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Ligaments of the vertebrae - ...
The first two cervical vertebrae, the atlas and the axis, and their associated serial homologue, the occipital bone at the base of the skull, form the most mobile of the vertebral joints. These specialized vertebral elements allow for the wide range of motion of the cranium. In conjunction with their specializations and range of motion, a varied array of important ligaments support these boney elements.
Atlanto-occipital joints and ligaments
Often considered to be a hinge joint because of its primary uniaxial range of movement (as in shaking your head “yes”), the atlanto-occipital joints occur between the reciprocally curved surfaces of the two occipital condyles and the articular facets on the lateral masses of the atlas. While the primary axis of movement is the nodding movements of flexion and extension of the head in the anteroposterior plane, a small amount of side to side bending (lateral flexion), and rotation is possible at this joint surface. The primary ligaments of the joint are the fibrous membrane of the joint capsule, the anterior atlanto-occipital membrane, and the posterior atlanto-occipital membrane.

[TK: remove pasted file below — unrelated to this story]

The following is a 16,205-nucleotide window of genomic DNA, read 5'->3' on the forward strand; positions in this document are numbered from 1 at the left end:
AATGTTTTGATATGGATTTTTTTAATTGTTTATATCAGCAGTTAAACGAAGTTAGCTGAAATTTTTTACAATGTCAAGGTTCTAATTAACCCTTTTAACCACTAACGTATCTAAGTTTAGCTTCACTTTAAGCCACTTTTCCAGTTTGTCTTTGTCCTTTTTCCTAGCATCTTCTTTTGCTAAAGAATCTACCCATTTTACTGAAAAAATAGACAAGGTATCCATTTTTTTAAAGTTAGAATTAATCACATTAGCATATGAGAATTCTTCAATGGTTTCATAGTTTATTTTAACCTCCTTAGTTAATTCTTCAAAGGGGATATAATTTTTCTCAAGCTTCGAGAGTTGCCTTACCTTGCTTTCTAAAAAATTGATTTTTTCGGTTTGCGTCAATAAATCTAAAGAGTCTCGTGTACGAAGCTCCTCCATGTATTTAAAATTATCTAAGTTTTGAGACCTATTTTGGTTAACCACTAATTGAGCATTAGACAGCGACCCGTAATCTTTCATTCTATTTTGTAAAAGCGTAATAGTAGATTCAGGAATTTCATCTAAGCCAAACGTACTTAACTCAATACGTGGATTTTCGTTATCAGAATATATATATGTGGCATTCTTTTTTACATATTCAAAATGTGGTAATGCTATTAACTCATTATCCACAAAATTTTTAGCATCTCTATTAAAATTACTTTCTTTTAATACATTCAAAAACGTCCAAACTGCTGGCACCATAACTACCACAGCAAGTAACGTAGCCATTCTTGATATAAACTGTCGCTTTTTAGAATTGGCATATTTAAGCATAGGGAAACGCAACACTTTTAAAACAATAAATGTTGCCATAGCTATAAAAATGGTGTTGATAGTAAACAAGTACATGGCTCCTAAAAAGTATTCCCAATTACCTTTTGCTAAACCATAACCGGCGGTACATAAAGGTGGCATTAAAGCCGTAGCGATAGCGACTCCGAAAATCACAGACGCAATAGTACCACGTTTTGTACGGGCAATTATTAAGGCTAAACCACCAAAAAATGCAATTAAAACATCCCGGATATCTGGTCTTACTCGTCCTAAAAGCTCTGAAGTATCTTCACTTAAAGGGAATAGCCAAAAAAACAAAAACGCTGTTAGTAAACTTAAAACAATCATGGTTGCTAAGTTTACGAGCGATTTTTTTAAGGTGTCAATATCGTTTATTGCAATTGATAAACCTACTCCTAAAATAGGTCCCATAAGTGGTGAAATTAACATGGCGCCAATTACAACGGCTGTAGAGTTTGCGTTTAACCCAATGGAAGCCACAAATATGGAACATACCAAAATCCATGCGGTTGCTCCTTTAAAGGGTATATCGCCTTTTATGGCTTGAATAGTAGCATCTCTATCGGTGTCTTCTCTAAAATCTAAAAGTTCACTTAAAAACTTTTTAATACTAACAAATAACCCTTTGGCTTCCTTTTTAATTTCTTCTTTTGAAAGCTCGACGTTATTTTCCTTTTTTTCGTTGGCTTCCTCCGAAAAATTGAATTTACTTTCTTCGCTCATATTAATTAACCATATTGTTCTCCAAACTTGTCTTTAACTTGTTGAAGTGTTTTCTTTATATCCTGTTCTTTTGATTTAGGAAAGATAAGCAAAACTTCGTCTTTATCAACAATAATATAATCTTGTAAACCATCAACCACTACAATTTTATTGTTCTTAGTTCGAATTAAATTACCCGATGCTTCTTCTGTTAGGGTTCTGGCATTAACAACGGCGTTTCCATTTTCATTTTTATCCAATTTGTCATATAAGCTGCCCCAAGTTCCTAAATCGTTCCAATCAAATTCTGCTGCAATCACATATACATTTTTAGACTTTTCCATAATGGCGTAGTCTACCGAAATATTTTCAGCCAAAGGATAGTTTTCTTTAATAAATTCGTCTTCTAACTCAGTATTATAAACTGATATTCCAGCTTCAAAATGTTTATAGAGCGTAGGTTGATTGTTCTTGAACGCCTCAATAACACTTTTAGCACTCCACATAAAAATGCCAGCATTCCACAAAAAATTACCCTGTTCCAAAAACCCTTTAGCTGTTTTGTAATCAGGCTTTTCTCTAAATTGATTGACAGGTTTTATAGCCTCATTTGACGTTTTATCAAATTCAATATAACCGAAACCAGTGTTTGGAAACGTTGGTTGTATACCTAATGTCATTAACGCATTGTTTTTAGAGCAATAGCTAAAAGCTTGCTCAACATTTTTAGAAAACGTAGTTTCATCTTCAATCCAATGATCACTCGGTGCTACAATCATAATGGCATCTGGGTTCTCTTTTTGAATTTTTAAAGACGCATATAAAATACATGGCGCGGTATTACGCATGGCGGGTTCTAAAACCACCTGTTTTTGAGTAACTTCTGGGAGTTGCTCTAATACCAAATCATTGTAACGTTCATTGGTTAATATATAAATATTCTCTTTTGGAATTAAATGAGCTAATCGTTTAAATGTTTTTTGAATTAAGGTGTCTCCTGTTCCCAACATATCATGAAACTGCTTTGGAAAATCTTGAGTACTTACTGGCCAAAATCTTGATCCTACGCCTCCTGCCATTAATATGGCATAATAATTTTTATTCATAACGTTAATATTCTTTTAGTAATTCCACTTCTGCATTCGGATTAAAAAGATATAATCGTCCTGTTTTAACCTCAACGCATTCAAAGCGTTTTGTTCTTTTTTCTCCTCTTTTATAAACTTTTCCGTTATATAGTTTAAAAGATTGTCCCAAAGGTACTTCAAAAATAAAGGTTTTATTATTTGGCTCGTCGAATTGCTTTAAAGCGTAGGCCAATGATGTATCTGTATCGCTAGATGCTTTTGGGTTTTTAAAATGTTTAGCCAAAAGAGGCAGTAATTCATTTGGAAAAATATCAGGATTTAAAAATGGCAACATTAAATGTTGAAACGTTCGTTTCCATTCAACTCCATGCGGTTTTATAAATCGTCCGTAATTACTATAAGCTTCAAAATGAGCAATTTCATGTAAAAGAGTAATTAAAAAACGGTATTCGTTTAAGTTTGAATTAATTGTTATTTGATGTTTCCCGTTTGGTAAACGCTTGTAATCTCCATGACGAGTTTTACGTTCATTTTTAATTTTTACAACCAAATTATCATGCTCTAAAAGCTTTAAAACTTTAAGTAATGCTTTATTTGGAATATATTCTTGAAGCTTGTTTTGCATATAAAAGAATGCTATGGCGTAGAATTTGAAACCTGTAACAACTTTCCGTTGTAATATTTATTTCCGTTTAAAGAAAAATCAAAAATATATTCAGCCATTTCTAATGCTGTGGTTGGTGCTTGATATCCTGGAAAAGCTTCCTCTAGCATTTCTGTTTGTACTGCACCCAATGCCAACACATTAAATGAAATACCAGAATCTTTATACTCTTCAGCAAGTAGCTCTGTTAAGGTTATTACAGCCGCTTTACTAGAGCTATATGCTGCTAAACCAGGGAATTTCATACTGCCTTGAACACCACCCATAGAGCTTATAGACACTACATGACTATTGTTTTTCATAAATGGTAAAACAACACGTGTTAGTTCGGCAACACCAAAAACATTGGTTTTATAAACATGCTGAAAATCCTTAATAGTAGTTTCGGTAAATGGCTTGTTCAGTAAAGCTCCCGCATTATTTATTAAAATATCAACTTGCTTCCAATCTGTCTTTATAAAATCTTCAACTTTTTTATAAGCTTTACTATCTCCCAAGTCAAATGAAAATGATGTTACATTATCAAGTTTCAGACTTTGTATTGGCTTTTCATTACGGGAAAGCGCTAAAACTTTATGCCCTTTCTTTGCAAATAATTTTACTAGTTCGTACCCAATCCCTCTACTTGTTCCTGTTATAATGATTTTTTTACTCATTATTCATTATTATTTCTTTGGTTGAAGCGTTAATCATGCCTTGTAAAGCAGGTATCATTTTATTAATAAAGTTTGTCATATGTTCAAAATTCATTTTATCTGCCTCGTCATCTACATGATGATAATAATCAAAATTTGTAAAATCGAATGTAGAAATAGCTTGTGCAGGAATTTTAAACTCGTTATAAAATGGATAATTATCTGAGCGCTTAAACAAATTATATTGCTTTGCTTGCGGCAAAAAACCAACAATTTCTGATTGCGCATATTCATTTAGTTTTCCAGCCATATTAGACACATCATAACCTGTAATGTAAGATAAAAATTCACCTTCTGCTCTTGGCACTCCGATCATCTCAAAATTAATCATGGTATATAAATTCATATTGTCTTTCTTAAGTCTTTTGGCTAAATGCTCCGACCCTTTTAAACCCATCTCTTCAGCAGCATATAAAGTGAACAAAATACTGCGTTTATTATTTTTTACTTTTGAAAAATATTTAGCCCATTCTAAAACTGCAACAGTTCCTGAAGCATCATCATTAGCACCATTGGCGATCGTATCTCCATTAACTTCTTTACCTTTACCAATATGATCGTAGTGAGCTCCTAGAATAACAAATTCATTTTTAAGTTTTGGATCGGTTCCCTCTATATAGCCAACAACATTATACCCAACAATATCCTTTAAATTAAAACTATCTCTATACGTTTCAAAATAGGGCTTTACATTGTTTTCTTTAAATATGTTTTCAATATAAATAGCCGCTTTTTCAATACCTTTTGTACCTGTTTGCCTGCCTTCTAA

Atlanto-axial joints and ligaments
This is a group of three synovial joints that occur between the first two cervical vertebrae, the atlas and the axis. The altlanto-axial joint complex consists of two somewhat planar lateral joints between the articular facets of the lateral masses of the respective bones, and a median pivot joint where the dens of the axis fits into a fibro-osseous tunnel formed by the anterior arch and transverse ligament of the atlas. The principal motion at this joint is rotational movement in the transverse plane, as if one is shaking their head to say “no.” In addition to the transverse ligament mentioned above, the fibrous capsules of the lateral joints and the alar ligaments, which attach between the dens and the medial aspect of the occipital condyles, are primarily responsible for limiting the rotational movements of the joint.